The Internet of Things has invaded our homes with smart thermostats, smart locks, and smart toothbrushes. It has invaded our offices with smart assistants, data security, and connected devices between remote teams.
And corporate events are the new frontier.
Whether you’re unveiling a new product at SXSW or hosting your own expo, interconnectivity can and should be an integral part of your next big business trip.
The following four technologies allow for the best of both worlds: retaining the beloved tradition and human element of real-world events while leveraging the efficiency and slickness of the latest devices.
Mobile Event Apps
Ninety-one percent of event planners say that the use of a mobile event app has yielded a positive ROI. According to Eventbrite, the event technology platform, mobile apps have also been shown to increase attendance by 20 percent while lowering costs by as much as 30 percent. Those are the kinds of numbers that can turn a marginally viable event into a roaring success.
But to compete in this market, you have to look beyond the current event and plan for the future. Fortunately, these apps provide the most robust and efficient method of doing just that. Not only do they allow attendee engagement through the service, but they also provide valuable insights into your attendees’ motivations, values, and backgrounds. That’s critical for longer-term planning; mobile-first data companies like Zoomdata can use large volumes of accumulated or real-time data to visualize trends and pinpoint not just what’s happening at your own events, but at others’ as well.
You might be familiar with RFID (radio frequency identification) tags from large retail and grocery chains. In 2017, RFID Journal reported 39 percent more retailers using RFID over the previous year. Estimates put the number of devices in apparel alone at more than 8 billion.
But you might be surprised to learn that the technology is now booming in other sectors, including the events industry. It’s natural when you consider that a brief physical contact of one’s phone to an event poster is enough to exchange information. This is a step up in elegance and convenience from unsightly QR codes that require aiming phones at a black-and-white square. Clemi Hardie, founder of Noodle Live, sees RFID as a big part of the future of event information exchange: “Instead of installing hardware at the events, it will be preinstalled on our smartphones, so it will be perfectly normal to put up event posters that simply say ‘tap here for push notifications’ or ‘tap here to exchange contact details.’”
Virtual Event Attendance
As engaging and powerful as events are, there are some drawbacks to the traditional structure. The overhead and costs can be cumbersome, and getting the details of event planning perfectly right each time is always a challenge. But there’s no choice: When large numbers of people are traveling and taking time out of their hectic schedules to attend, getting things right is critical. Another drawback is the challenge of tracking attendee behavior, but that insight is useful for planning future events.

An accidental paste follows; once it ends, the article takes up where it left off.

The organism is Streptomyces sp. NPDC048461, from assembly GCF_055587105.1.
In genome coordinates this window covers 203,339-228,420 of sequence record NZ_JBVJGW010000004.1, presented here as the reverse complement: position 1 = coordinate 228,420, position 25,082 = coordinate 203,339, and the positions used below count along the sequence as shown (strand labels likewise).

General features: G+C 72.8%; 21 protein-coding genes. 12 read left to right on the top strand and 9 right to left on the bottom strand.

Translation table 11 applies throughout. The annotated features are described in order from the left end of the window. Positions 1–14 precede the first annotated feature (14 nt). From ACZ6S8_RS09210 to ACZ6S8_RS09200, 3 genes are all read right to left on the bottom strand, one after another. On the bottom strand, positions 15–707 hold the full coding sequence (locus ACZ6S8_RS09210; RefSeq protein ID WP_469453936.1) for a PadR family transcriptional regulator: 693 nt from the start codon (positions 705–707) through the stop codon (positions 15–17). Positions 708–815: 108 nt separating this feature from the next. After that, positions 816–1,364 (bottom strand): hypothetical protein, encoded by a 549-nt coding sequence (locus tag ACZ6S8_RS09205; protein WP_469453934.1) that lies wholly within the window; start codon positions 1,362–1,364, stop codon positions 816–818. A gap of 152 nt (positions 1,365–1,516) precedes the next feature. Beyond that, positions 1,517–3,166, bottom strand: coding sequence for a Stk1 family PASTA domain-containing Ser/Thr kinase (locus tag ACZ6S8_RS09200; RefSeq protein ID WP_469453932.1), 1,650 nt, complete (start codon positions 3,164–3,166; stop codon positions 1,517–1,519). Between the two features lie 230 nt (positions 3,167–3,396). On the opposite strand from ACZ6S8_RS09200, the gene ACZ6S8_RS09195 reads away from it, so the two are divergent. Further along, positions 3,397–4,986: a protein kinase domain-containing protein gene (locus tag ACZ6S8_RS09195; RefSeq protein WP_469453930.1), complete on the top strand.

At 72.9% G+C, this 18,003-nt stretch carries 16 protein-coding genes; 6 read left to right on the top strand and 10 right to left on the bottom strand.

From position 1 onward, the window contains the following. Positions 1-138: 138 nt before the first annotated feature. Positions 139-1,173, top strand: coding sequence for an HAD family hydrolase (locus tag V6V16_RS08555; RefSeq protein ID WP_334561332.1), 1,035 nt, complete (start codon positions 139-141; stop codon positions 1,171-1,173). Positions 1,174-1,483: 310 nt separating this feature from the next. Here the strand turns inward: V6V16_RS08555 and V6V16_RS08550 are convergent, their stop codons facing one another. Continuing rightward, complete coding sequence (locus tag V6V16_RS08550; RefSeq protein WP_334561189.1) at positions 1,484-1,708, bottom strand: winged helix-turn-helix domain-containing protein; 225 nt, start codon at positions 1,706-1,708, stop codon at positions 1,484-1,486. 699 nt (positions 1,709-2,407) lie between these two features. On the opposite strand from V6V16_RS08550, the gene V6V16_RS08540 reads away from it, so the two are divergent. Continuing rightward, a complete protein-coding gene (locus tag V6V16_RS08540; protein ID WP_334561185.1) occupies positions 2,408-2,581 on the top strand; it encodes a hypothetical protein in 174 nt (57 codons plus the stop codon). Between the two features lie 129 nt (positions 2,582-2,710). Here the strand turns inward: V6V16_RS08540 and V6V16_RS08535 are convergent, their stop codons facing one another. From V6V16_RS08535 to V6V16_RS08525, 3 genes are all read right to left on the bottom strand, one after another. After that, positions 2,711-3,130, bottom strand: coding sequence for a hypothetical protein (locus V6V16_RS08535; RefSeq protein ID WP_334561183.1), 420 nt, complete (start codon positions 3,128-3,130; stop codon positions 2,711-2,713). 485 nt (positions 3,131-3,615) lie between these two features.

There’s now another option to complement the standard model: virtual event attendance through VR headsets. The approach has some key advantages. First, it greatly reduces overhead (by more than half) because no one has to travel, book physical space for the event, or consider other logistical details. It also allows distant community members to attend easily from their homes or offices. Finally, this paradigm is the big winner in gathering intelligence about the behaviors of attendees because their “movements” can be tracked and analyzed through the virtual attendance software.
Events have two main functions: opportunities for networking and learning from speakers. But augmented reality is now even enhancing what speakers can deliver. For example, the Microsoft HoloLens headsets are glasses that overlay imagery and information over whatever the event attendee is viewing live. It was demoed in 2017 for set designers from Cirque du Soleil, helping them better visualize their sets.
Imagine the richness of information available to attendees who can view speakers through such devices, with information overlaid at key times in their presentation. To fully take advantage of this technology, the AR models can be made available to speakers to allow them to plan how they could best exploit what this platform offers to enhance their presentations.
The good news with all these approaches is that the companies behind them want nothing more than to support customers in easily adopting their platforms. That means there is no excuse not to dive in to integrate some or all of these technologies, at the very least on a trial basis for your next event. But, like smartphones, chances are that once these options are available, event attendees will never want to return to the old-fashioned way of running events.
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